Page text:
Coronavirus: People could be allowed to meet friends outdoors to ease lockdown, Downing Street says

Will Taylor
News Reporter
Downing Street has confirmed it is looking into whether households could meet friends outdoors. (PA Images)

Ministers are considering allowing people to meet friends and family outdoors, the government has confirmed.

It is one of a series of ideas for easing up the coronavirus lockdown, the prime minister’s official spokesman said.

People could meet with others from outside their household and form small groups with them. Those groups would not meet other groups.

The concept of those “bubbles” had been raised earlier on Tuesday by Scotland’s first minister Nicola Sturgeon.

When asked about the plan on Tuesday, the prime minister’s spokesman said: “Broadly the scientific and medical experts have been clear that there is is less likelihood of transmission of this disease outdoors than indoors.

“That will obviously be something we are considering as part of the review.”

Nicola Sturgeon said it could be possible to meet friends and family outside of the household at her press briefing on Tuesday. (PA)

He also confirmed that a “range” of ways of easing the lockdown is being looked at, as well as rules that “need to be toughened”.

“Once we have the scientific evidence and we have completed the review process, we will be able to set out what those are,” he said, with his comments coming ahead of the expected publication of how the country will move forward from lockdown on Sunday.

Earlier on Tuesday, Sturgeon told a press briefing that “small defined groups” of people not living in the same house could begin seeing each other outdoors.

The Scottish government published a paper on Tuesday outlining how the lockdown rules could be eased.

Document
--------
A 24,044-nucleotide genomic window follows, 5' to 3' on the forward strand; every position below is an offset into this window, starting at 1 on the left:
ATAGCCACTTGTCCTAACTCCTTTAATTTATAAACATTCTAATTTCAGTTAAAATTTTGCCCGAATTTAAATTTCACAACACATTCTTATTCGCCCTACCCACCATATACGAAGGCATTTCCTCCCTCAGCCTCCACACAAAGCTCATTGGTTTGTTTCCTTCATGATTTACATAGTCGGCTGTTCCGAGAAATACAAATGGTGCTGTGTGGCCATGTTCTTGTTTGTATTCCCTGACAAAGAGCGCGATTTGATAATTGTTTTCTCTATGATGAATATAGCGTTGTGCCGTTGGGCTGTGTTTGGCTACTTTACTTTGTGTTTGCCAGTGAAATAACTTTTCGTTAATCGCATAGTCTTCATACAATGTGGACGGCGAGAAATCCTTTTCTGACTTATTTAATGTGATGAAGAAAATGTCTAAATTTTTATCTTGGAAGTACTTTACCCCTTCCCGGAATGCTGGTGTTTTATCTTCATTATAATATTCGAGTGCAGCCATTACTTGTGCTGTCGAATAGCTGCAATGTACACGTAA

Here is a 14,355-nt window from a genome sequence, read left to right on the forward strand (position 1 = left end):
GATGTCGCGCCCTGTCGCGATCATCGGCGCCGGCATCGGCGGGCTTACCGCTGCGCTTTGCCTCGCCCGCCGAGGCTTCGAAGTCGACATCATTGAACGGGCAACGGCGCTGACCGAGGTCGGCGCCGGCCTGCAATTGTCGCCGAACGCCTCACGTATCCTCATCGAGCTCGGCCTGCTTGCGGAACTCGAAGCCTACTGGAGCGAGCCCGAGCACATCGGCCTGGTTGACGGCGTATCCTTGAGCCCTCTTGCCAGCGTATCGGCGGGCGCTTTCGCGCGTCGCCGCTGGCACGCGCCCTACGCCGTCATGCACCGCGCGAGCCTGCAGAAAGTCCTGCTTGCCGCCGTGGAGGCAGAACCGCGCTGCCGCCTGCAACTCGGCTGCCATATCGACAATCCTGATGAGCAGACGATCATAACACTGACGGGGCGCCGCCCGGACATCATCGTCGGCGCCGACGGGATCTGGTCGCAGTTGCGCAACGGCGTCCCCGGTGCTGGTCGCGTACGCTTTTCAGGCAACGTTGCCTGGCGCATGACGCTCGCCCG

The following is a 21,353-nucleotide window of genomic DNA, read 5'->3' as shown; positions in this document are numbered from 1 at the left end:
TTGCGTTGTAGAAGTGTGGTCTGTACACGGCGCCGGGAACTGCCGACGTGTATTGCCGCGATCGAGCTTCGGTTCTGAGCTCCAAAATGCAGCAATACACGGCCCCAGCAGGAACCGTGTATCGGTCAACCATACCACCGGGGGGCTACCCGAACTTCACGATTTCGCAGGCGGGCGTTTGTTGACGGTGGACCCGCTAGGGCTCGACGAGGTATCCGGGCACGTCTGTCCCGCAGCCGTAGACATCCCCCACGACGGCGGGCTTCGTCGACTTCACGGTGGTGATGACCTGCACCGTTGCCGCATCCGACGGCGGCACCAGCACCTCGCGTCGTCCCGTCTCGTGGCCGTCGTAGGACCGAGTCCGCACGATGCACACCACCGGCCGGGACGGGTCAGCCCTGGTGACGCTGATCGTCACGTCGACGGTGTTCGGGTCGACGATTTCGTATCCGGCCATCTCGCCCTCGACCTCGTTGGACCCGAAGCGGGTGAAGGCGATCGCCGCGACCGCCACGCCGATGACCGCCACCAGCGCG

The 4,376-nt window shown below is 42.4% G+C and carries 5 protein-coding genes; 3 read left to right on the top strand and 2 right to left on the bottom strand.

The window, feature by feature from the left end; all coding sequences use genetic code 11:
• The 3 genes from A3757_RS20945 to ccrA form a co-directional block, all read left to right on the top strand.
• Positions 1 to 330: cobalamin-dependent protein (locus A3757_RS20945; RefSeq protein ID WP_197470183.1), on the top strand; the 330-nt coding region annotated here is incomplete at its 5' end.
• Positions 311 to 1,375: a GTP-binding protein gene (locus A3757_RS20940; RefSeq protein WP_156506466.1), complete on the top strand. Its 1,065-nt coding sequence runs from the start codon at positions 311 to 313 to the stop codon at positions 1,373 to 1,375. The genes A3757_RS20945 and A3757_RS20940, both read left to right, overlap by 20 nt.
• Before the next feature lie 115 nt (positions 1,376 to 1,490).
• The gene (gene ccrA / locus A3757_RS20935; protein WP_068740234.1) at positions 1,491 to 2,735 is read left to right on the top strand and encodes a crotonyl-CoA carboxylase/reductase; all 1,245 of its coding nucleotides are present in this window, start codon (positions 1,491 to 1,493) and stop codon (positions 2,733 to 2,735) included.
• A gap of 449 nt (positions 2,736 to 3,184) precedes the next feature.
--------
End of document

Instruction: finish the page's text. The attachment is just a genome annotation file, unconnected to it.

“We are considering if and how we could make changes to allow people to meet with a small number of others (the number is under consideration) outside their own household in a group or ‘bubble’ that acts as a single, self-contained unit, without connections to other households or ‘bubbles’,” the government document states.

“It is possible that this option would be introduced first for outdoor meetings, ahead of any change to permit indoor meetings of the bubble.”

People who are more at risk from the virus would not be able to form one of these bubbles, the papers adds, and if anyone in a bubble developed coronavirus symptoms the rest of the group would have to self-isolate for 14 days.

Sturgeon stressed again on Tuesday that the lockdown must continue as it is for now, and is likely to be extended in its current form on Thursday.

“For the moment we do need to stick with the current lockdown restriction,” she said at the briefing.

The UK government’s published death toll now stands at 28,734, with 190,584 confirmed cases.

Data from the Office for National Statistics for deaths in England and Wales – which cover cases where COVID-19 is mentioned on the death certificate, even if it was suspected – combined with the tolls from Scotland and Northern Ireland provides a figure of more than 30,000.

That figure puts the UK ahead of Italy and makes it the worst hit country in Europe and the second worst in the world, behind only the US, which has suffered more than 60,000 fatalities.

Around the world, there are now 3.5 million cases and more than 247,000 deaths, according to Johns Hopkins University.

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Boris Johnson is expected to announce how the UK will begin to ease the lockdown on Sunday.

Fears remain that relaxing too many restrictions too quickly will result in a second peak of deaths.

“We will only be able to move onto the second phase of this conflict if our five tests have been met,” he said in a Twitter video.

Those are: ensuring the NHS has critical care capacity; seeing a sustained and consistent fall in daily deaths; the infection rate decreasing to “manageable levels”; having enough personal protective equipment and testing supply, and any changes to restrictions not leading to a second peak that overwhelms hospitals.

Johnson said: “The worst thing we could do now is ease up too soon and allow a second peak of coronavirus.”

On Monday, Sturgeon said that while “real and significant progress” had been made in the fight against the coronavirus, it is still spreading too much to ease up on the lockdown.

She said it would be very likely the lockdown is extended on Thursday.

“In the interests of transparency I can’t say for certain right now whether before May 28, or on May 28, I’ll be able to say we’re easing anything but I’m pretty certain right now, albeit a formal decision hasn’t been taken, that I’m not going to be able to announce any meaningful changes at this point, which will be on Thursday May 7,” she said.

The Scottish government is hoping to run 15,500 tests a day by the end of the month as part of its track and trace system, which is seen as the way lockdown measures can start being lifted.

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